Prosper Utseya, the Zimbabwe captain, has pleaded for his team to be given more international cricket as they bid to return to Test cricket following their self-imposed exile from the five-day game. Zimbabwe were the first team to officially be eliminated from the World Twenty20 after a rain-effected defeat against New Zealand which will raise questions about much the team is developing despite positive reports.
However, Zimbabwe's attempts to recover to a respectable level are hindered by limited exposure to the leading nations. They have recently toured West Indies and will host Sri Lanka and India for a triangular tournament soon, but attracting top-level opposition is proving hard and some sides - England, Australia and New Zealand - still refuse to tour the country due to the political situation. Also, last year they couldn't take part in the World Twenty20 because the UK government would have refused visas.
"It's disappointing not to play any cricket because that's our life, that's our living. We'd love to play in every tournament," Utseya said. "We'll never know how long it will take if we aren't playing enough cricket so for me whenever we get an opportunity to play we need to make the most of it.
"But if you aren't playing the top teams - I think the last time we played New Zealand was five years ago - you won't be sure where you are. All we can do is work on our game and hope to learn."
Zimbabwe warmed-up for the tournament with victories against Pakistan and Australia, but couldn't bring that form into the main event although both their matches were hit by the weather. They were short of the D-L target against Sri Lanka and collapsed horribly against New Zealand as nine wickets fell for 26 after a positive start in the first six overs. It was a demise out of the bad old school of Zimbabwe cricket with an array of cross-batted swipes and Utseya admitted his side folded under pressure.
"Coming into the proper games I didn't think my guys played well under pressure," he said. "We had hoped after performing the way we did against Australia and Pakistan that we believed in ourselves, and were confident, but we didn't put up a performance."
The outcome of yesterday's game still rankled with Utseya after Zimbabwe couldn't obtain the D-L sheet in time for the start of their chase, but he was quick to concede that it was ultimately the batting that had let the side down. The performances backed up Alan Butcher's assessment when the new coach said he was realistic about the team's short-term ambitions.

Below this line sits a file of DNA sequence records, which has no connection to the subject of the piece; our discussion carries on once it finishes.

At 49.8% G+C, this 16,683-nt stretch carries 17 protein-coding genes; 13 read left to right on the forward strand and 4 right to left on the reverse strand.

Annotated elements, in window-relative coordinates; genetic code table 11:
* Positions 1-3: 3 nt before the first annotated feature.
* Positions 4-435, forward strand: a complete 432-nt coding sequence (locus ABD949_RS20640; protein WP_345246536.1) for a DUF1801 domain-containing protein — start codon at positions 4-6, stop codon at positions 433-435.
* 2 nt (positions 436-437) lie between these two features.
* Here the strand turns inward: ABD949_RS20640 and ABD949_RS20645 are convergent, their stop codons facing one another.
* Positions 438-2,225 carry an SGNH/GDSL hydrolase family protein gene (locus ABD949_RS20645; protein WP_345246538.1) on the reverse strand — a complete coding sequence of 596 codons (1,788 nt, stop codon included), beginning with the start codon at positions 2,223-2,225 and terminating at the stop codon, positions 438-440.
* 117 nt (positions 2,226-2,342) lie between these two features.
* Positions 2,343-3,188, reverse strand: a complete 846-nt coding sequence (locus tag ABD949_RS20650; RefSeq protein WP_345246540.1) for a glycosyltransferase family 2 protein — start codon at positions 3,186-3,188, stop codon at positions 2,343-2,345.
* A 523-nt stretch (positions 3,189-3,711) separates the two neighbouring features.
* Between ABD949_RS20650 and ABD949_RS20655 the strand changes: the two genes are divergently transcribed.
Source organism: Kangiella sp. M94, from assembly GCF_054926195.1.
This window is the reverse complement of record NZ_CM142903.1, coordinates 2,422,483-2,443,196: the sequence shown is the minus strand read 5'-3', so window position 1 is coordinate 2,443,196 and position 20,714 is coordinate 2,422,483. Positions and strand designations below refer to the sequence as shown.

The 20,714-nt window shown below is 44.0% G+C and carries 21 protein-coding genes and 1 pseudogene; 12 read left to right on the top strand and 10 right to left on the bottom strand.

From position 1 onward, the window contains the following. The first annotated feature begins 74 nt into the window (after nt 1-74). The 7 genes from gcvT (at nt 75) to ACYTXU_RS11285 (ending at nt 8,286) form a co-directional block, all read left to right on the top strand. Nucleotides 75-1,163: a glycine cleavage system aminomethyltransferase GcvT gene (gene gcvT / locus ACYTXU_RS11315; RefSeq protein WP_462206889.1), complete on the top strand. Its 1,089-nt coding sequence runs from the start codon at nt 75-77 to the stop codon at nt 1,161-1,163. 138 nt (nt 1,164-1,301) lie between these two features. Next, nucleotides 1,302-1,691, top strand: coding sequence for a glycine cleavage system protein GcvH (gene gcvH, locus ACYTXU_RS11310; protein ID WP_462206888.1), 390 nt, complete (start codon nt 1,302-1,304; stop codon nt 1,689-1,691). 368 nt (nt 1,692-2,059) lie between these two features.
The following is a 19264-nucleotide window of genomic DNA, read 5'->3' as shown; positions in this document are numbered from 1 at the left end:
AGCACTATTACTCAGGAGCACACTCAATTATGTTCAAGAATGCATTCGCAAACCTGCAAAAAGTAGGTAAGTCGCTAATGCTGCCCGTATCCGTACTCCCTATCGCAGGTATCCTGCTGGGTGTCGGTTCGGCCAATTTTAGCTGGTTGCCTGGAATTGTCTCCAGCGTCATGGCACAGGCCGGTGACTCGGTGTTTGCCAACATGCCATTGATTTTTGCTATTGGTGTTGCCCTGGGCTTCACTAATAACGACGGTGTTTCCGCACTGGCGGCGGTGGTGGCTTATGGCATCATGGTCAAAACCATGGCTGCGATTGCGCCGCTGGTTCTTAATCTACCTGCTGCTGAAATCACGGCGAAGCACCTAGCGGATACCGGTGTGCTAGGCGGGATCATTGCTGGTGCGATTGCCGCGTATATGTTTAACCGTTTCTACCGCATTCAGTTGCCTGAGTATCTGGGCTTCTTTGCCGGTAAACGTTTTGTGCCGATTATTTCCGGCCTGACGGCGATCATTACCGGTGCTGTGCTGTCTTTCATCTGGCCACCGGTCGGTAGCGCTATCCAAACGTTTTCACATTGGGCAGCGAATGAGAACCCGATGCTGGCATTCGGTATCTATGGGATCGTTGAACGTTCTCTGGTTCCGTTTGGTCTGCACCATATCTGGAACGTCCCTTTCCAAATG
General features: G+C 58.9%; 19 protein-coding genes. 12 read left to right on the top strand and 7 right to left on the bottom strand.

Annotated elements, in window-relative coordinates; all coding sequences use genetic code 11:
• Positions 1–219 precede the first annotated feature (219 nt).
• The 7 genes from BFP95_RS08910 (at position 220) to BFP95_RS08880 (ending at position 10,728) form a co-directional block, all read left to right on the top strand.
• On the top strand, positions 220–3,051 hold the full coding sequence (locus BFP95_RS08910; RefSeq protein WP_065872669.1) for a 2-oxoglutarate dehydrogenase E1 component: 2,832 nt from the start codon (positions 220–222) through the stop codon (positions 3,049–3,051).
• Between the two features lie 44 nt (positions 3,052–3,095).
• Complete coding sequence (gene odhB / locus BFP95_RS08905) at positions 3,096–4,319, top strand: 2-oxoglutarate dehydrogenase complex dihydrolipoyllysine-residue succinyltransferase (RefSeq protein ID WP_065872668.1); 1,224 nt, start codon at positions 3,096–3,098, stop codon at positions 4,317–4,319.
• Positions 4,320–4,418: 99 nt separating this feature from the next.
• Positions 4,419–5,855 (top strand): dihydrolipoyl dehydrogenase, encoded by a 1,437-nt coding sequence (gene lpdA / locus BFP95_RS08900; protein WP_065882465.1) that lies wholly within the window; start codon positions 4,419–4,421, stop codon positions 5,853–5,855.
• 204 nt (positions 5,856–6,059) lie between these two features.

"I'm disappointed with both games, but yesterday was a bit different because we also didn't have Duckworth-Lewis chart when it came into play," he said. "In terms of our bowling in both games I'm pretty happy and we are improving but we need to work hard on our batting.
"I think our bowling has been consistent and if you compare the game that was played yesterday when West Indies scored 191 and we conceded 170 against Sri Lanka so that's a positive, but we just aren't putting it together as a batting unit."
For Daniel Vettori, though, there was the satisfaction in leaving the group stage with two victories. His attack was under pressure as Zimbabwe reached 58 for 1, but three wickets apiece for Nathan McCullum, who collected consecutive Man of the Match awards, and Scott Styris meant the innings went into a terminal decline.
"We always knew it would be difficult against the slower bowlers and it was gripping so it was almost a case of trying to get those six overs out of the way so we could get into what we do best which is the middle to late stages," Vettori said.
"If you couple that with the Sri Lanka performance to go through with two wins is what we aimed for. There are always aspects you want to improve - like the first six overs - but I think the fightback in the field and the way Nathan and Scott bowled made a huge difference so we walk away confident."